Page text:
Review: Janet Jackson gets crowds of all types dancing — A-list celebrities included

Mad traffic. Celebrity sightings. Mind melting bass. It’s all for you, Janet Jackson.

That was the response as Ms. Jackson returned to PNC Music Pavilion Friday midway through her Together Again Tour.

Just four days shy of her 57th birthday, Jackson appeared forever young as she ran through a career-spanning set. She wasn’t the only youthful A-lister at the concert though. Tom Cruise was reportedly in attendance, and a photo of him sitting in the VIP box seats is floating around on Twitter.

Jackson, the band and four male dancers pivoted from one era to the next — from the empowering material of “Control” to the sexy grown-up grooves of her `90s albums “Janet” and “The Velvet Rope.” Love songs, dance songs and pop songs all swirled together in a stream of medleys that sometimes only allowed for a verse and chorus — of “Come Back To Me” and “Let’s Wait A While” for instance — or in “Black Cat’s” case, a blip between closers — “Scream” and “Rhythm Nation.” Granted – like Prince who often wedged hits into his shows via medleys — Jackson has a lot of ground to cover.

Any problems with Friday’s show weren’t about Jackson’s performance. They were logistical and technical.

Traffic was horrendous as cars from every direction were funneled into three lanes. It’s safe to say lots of fans missed Ludacris’ opening set. Cars were still waiting to turn onto Pavilion Boulevard when his set ended. Some gave up and parked at apartment complexes or the nearby Walmart, hurrying the rest of the way to the venue on foot.

A parking attendant suggested the backup was caused by fans arriving late to the show because of work, but it seemed worse than most of the shows I’ve seen there over the past 30 years.

When Jackson emerged to strains of “Damita Jo” at 8:45 p.m., there were still rows of red brake lights lining the main road in both directions.

The music emanating from the stage to the parking area was louder, clearer and boomier than typical for outside the venue. When we reached our seats during “Feedback,” I realized why. Screaming fans alone were enough to make me reach for earplugs (which I rarely use). The mix twenty rows back from the stage was largely bass and vocals. But it actually sounded better without earplugs.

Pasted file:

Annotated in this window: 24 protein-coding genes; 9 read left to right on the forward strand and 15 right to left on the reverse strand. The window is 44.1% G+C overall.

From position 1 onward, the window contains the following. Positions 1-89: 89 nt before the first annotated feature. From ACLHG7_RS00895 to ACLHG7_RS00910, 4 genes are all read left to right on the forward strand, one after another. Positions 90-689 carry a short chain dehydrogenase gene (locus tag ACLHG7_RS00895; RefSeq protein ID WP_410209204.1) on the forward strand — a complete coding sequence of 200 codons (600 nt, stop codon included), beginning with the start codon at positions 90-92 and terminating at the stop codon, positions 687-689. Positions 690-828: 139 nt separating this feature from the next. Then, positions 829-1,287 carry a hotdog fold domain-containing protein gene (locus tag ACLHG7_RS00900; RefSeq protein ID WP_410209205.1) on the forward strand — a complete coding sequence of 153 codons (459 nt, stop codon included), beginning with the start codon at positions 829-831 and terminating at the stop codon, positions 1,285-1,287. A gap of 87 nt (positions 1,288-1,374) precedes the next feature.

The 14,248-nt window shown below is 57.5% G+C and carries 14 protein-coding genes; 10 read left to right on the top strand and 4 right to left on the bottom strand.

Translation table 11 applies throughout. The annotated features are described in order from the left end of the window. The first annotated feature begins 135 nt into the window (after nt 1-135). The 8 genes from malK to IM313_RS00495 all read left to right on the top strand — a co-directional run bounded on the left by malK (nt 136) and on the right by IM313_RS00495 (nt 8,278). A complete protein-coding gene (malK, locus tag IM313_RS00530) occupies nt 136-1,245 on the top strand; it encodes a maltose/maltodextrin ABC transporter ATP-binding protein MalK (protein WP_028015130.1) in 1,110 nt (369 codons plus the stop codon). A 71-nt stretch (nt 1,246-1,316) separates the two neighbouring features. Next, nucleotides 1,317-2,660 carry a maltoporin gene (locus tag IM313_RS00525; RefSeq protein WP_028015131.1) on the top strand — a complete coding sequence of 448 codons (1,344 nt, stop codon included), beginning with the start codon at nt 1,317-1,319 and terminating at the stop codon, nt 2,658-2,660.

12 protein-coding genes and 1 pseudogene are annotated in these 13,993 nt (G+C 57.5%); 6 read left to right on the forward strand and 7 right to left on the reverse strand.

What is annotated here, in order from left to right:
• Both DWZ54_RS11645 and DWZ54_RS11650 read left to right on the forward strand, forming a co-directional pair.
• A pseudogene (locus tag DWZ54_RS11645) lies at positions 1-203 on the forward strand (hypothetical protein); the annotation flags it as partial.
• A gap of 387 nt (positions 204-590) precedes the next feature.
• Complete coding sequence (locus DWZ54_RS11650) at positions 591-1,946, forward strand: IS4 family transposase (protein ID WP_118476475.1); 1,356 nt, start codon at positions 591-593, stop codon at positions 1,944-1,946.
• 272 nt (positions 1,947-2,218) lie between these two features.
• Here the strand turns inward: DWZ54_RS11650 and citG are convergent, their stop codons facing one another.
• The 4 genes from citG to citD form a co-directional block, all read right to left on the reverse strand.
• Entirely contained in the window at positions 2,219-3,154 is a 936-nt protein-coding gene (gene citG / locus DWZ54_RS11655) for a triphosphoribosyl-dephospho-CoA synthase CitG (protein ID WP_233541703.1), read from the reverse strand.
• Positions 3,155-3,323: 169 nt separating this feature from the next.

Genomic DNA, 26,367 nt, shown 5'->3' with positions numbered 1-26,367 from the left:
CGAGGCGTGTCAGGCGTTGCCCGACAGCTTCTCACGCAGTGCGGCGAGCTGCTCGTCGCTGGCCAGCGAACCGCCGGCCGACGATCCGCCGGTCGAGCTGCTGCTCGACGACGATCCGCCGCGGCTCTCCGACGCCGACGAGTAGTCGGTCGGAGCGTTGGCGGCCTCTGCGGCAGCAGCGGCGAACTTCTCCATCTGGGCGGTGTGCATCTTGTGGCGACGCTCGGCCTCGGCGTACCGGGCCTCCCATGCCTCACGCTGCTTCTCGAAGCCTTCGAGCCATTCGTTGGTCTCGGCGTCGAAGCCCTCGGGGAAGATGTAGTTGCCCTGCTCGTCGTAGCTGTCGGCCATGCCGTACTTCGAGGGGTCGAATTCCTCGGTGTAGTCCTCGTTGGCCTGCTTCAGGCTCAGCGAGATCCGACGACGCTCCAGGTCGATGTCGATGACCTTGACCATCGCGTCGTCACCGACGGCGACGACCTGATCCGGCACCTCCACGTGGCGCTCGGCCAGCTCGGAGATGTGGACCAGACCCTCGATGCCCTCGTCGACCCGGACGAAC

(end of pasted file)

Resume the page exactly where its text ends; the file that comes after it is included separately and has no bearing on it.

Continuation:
In gold sequins from neck to her metallic gold boots with a purple bow tied around her waist, Jackson started the show with a handful of songs from her 2008’s “Discipline” (“Feedback” and “So Much Betta”) and 2015’s “Unbreakable” (“No Sleeep”) before diving into hits from 1993’s “Janet.”

It was hard to focus on the songs while constantly adjusting my earplugs trying to avoid punishing low end. So, as Jackson closed out the first portion of her set with “That’s the Way Love Goes,” I headed for the lawn.

The hillside was completely packed. A train of late-comers trudged along the margins searching for somewhere to plant themselves — having already missed a big chunk of the show. The sound was still appropriately loud, but certainly more defined from the cheap seats.

Looking at the line of speakers hanging from the top of the stage, my husband, a former live sound engineer, suggested the show may have been designed for indoor venues. And her schedule does include several arenas, especially outside of the South.

For the second part of the set, Jackson donned a sequined black and white turtleneck and wide black pants as she jammed through early hits “Nasty,” “What Have You Done For Me Lately,” “The Pleasure Principal” and “When I Think of You.”

A few bars of “Diamonds,” the 1987 Herb Alpert hit on which she provided guest vocals, was a pleasant surprise.

A ripple ran through the crowd at the first notes of “Control,” which took on a funky vibe. That momentum continued through a string of love songs.

The crowd sang much of “Again” before Jackson disappeared for a costume change after “I Get Lonely.”

Like Stevie Wonder or her brother, Michael, Jackson’s appeal spans decades, gender and race. Everyone knows the songs. Even the vendors were dancing in their booths. It was interesting to see the varied responses to material from different eras or sub-genres through different pockets on the lawn. While her ‘80s hits appealed to a broad swath, her slow, sensual songs had some ladies singing along and filming themselves with the stage as a backdrop. Content creators, maybe?

The third act found Janet in a hot pink pants suit with a plaid sequined belt and collar turning up the fun with “Doesn’t Really Matter” and “All For You” before segueing into a run of covers (Blackstreet, Busta Rhymes) where she seemed most at ease dancing, jumping, twirling her hip-length ponytail, and simply enjoying herself to the DJ’s tracks.

An hour and 15 minutes into the show and three costume changes later, Jackson kicked off the closing segment with the politically and socially charged “The Knowledge” in a bedazzled black T-shirt and pants.

“Miss You Much” and “Love Will Never Do” were highlights, with Jackson obviously singing live despite hopping through the familiar dances from the videos. Even if she were lip-syncing, she can’t fake those moves.

“Scream” enjoyed a huge pop from the crowd as the video of she and Michael played on screen. It was followed by an extended intro for “Rhythm Nation,” which ended the main set.

Despite the heavy traffic and sound issues, everyone seemed under her spell — from City Councilman Braxton Winston, a crew member and production cameraman who said on Facebook he filmed the show for his day job to my friend, Amy, who was seated in the back section of seats to a smiling Cruise.

Few artists have such widespread regard in this day of internet stars and niche acts. Jackson is still an old-school star who shows few signs of slowing down.